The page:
Hi Guys, Alex here, I (well Chris) thought it was about time that I wrote a post so I’m going to cover Santa Marta and Chris will be back to cover Tayrona National Park.
Santa Marta is a city on the Northern Caribbean coast of Colombia, it’s mostly a stop off point for travellers visiting Tayrona but is also a huge holiday destination in it’s own right for many Colombian tourists.
We arrived into the tiny Santa Marta airport right next to the sea and were met by a wall of heat and humidity when stepping off the plane. We grabbed a taxi and headed to our hostel. Along the way the streets looked far more colourful and vibrant than in Bogota with lots of people selling things on the street and a much more casual dress code!
Our hostel, La Brisa Loca, had been described as lively and friendly so we were looking forward to relaxing, having a few drinks, meeting some other backpackers and finding out the best way to visit the national park. The guy on the desk checked us in and reminded us this was a party hostel so we just needed to go with it but they had earplugs if needed. We smiled and nodded and went to find our room and grab our free welcome beer.
We had a lovely room right on the roof terrace, good views over the city, private bathroom and most importantly air conditioning. We went for food and drinks in the bar downstairs and played pool with some Dutch guys. The bar closed around 11.30pm and we were told to head up to the roof terrace ‘party’. It quickly transpired that by party they meant a full on club for backpackers and locals right outside our bedroom! We got another drink and sat on the terrace, but the music wasn’t great and we were both somehow exhausted (I’m blaming the humidity!) so we headed to bed around 1am and tried to sleep. Earplugs didn’t make much difference but the music finished by 2.30am and they were surprisingly quick to get everyone off the terrace.
The next day we mostly stayed in the hostel, enjoying the fans and air con and a big breakfast of pancakes and fresh fruit. We worked out plans for the national park and went for a wander around the city. There was some kind of celebration going on at the sea-front with very loud music and heart shaped balloons everywhere. On getting back to the hostel we saw more heart-shaped decorations and everyone preparing for another club night!
We’re still not entirely sure what this was but there were lots of signs saying ‘dia de amore y armistad’ displayed around the town.
We went for a lovely meal at Ouzo, a Mediterranean restaurant where we had a sharing plate to start and a pizza for mains plus some very strong cocktails. We headed back to the bar (our hostel audible from several blocks away!) for one drink before heading up to the roof terrace. We crashed fairly early (for Colombian standards) and tried to sleep through the club outside our room again!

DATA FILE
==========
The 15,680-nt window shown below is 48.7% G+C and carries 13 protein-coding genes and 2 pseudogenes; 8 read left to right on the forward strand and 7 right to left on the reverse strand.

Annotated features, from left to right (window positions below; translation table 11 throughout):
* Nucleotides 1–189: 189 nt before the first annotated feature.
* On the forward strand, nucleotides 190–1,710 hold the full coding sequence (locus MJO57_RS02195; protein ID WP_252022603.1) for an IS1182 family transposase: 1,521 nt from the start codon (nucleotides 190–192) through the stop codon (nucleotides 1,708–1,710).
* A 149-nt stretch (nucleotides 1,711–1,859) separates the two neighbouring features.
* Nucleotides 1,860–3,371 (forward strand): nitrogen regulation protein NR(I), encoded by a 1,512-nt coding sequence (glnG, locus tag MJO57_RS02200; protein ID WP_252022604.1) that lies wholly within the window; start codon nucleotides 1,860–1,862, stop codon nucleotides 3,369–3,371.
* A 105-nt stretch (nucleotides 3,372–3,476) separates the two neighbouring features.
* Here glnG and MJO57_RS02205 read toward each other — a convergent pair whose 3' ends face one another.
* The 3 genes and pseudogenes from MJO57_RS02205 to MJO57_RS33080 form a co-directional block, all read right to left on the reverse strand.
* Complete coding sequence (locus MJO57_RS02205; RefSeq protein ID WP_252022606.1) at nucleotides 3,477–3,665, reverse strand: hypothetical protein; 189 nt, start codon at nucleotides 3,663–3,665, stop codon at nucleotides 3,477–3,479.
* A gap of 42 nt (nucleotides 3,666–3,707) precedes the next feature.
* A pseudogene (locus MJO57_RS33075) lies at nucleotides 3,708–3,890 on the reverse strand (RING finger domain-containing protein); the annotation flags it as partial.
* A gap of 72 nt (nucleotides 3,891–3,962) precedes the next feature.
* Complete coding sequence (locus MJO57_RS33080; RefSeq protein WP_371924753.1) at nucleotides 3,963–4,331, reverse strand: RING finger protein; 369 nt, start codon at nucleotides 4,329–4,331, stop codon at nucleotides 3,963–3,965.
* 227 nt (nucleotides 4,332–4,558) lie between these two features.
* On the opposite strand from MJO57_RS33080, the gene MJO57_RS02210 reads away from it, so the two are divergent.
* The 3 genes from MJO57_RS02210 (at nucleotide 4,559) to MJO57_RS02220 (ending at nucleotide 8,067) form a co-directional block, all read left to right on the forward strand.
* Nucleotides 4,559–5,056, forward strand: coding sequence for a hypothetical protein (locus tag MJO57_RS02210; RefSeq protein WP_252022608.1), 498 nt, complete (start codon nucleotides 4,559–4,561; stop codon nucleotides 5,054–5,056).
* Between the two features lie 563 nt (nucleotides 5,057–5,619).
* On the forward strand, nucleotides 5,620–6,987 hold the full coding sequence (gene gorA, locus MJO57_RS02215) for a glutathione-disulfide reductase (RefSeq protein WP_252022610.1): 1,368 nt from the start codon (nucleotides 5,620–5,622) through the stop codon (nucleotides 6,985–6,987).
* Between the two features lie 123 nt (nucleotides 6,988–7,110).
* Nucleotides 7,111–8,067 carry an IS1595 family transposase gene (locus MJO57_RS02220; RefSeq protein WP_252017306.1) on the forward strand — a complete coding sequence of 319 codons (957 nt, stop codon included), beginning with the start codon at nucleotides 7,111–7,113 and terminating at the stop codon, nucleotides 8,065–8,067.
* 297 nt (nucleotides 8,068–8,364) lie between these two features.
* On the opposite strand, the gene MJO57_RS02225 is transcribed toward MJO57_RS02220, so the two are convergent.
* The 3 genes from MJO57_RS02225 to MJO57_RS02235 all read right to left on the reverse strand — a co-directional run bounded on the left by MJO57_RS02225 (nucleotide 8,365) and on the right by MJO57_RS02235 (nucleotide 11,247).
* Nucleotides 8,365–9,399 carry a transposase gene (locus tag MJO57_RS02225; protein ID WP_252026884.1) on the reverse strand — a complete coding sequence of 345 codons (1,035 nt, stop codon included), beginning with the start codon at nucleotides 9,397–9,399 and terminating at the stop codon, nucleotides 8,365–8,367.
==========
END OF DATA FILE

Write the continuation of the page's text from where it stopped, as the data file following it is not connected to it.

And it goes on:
We got up fairly early the next day and packed up our stuff (still a huge exercise, we need to get better at packing or ditch some more stuff!). We left our big bags in the luggage store (although this hostel is on the wild party side, they feel very safe and have really great facilities that every traveller needs such as a luggage room and laundry!). We packed enough for 3 days into our smaller bags and headed off for a bus stop nearby to catch a local bus to Parque Nacional de Tayrona (Tayrona National Park). We have found the word “nearby” to be deceptive when the weather is so hot and humid so we were sweating buckets and disorientated after a confusing walk through a busy and smelly market in the late morning sun. We eventually made it to our destination and were ushered onto the correct bus. Our adventures in the park are for another post which Chris will be writing.
After a fantastic but tiring and again very humid trip to Tayrona we returned to the hostel (having established there were no club nights in the Tuesday night!) and made a trip out for a meal at the next door restaurant (and best rated by TripAdvisor for Santa Marta) – Taparazzi. We had a fantastic cheese plate and they did a great veggie lasagne and some fantastic fresh local fish. The highlight was the amazing G&Ts and Daiquiri’s made by the owner – some really interesting ingredients (cardamom in the G&T, ginger in the Daiquiri) made the cocktails absolutely excellent!
We packed up the next day and headed off on the direct tourist transfer (slightly extra fare for air con and door to door service!) to Cartagena, an historic city on the Caribbean coast of Colombia.